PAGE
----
Monday, February 06, 2012

Hibiscus Tea Blood Pressure Lowering Beverage

Hibiscus produces a vibrant red-orange tea with a pleasantly-tart taste and may lower blood pressure naturally. In 2009 researchers at Tufts University published results of their study that analyzed the effects of hibiscus tea on individuals with mildly elevated blood pressure.

A variety of bioactivities have been attributed to these compounds, she noted, including the ability to act as an ACE inhibitor. Earlier short-term trials in humans used black tea as a control, which also has an effect on vascular reactivity, making it not a proper control to look at the effects of hibiscus tea, she pointed out. "It is also interesting to note that a study comparing hibiscus tea with captopril, an ACE inhibitor, found no difference in blood-pressure-lowering effects."
The aim of their study, she said, was to determine whether hibiscus tea, "in an amount that can be readily incorporated into the diet," will lower blood pressure in prehypertensive and mildly hypertensive adults compared with a placebo beverage.
The study was a randomized, double-blind, placebo-controlled trial of 65 generally healthy men and women aged 30 to 70 years who had SBP readings of 120 to 150 mm Hg and a diastolic blood pressure (DBP) of <95 mm Hg.
Subjects were not taking antihypertensive medications or other supplements or medications that could affect their blood-pressure level. They were not excluded on the basis of body-mass index (BMI), and BMIs in the study ranged from 18.5 to 34.9.
Participants were randomized to receive either three 8-oz servings daily of hibiscus tea for six weeks or a placebo beverage. The hibiscus tea was prepared by brewing one tea bag containing 1.25 g of dried hibiscus calyces in 8 oz of boiled water for six minutes, after which the tea bag was removed. The placebo beverage was prepared by adding a small amount of hibiscus-flavored concentrate to 8 oz of water.
The beverage had to be consumed within 12 hours of preparation and could be served hot or cold and with or without milk and a sweetener of the subjects' choice, she noted. The placebo beverage had no anthocyanins, which they believe is the active component, McKay pointed out.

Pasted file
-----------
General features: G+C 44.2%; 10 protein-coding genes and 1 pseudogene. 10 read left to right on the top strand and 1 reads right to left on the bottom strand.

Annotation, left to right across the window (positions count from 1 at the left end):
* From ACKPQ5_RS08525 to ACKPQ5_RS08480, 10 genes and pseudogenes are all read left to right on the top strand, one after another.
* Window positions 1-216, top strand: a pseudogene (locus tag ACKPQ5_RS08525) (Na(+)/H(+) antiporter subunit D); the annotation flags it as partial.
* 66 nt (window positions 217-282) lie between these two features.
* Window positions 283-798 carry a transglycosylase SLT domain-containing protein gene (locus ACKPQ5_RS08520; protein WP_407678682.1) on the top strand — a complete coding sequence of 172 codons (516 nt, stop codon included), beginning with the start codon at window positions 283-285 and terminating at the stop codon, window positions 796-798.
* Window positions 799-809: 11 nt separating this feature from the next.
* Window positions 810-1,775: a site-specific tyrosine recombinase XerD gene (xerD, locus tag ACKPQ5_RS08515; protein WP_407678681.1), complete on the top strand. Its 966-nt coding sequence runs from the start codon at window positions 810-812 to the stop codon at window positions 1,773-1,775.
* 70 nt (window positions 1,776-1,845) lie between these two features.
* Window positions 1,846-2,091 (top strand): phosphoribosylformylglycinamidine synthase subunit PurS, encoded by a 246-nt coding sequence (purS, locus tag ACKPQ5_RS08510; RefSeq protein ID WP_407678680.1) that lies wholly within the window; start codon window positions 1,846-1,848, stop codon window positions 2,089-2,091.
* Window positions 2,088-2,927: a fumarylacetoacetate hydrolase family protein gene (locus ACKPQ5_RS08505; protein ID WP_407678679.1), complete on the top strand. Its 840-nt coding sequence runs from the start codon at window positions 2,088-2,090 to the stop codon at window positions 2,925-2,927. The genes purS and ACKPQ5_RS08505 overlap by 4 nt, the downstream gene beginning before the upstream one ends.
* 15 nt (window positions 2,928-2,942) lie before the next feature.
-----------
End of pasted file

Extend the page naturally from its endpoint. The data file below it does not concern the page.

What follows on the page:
My Findings
I have been drinking hibiscus tea regularly since the summer of last year and I have seen a drop in my blood pressure to lows that I have not seen in years. I am on a water pill and I have (without my doctor's notice) reduced the amount I take to half and even that seems too much. I try to take half pill every other day now until my next visit to my doctor. Sometimes my pressure would be 100/58 and I think that's too low. The only think that has changed is drinking this tea. I have tried taking other health supplements but never with this result. So I'm going to wean myself off of medication before long. Do not follow my example. Please check with your physician before making any changes in your medications. I have also started a vegan diet since January so I think mine could be a combination. I have not lost any weight and when I do I think that will also impact my pressure positively.  Will keep you posted. 
PS  I should  tell you that most of the time I check my pressure is when I am in Safeway's or the Drug store where those blood pressure machines are available, so the reading might not be all that accurate but over time and if it stays the same you must conclude that your pressure is dropping.

A local Nigerian family has started producing this tea for sale. You can also buy hibiscus tea-bags or loose leaf tea at most of the health food stores.

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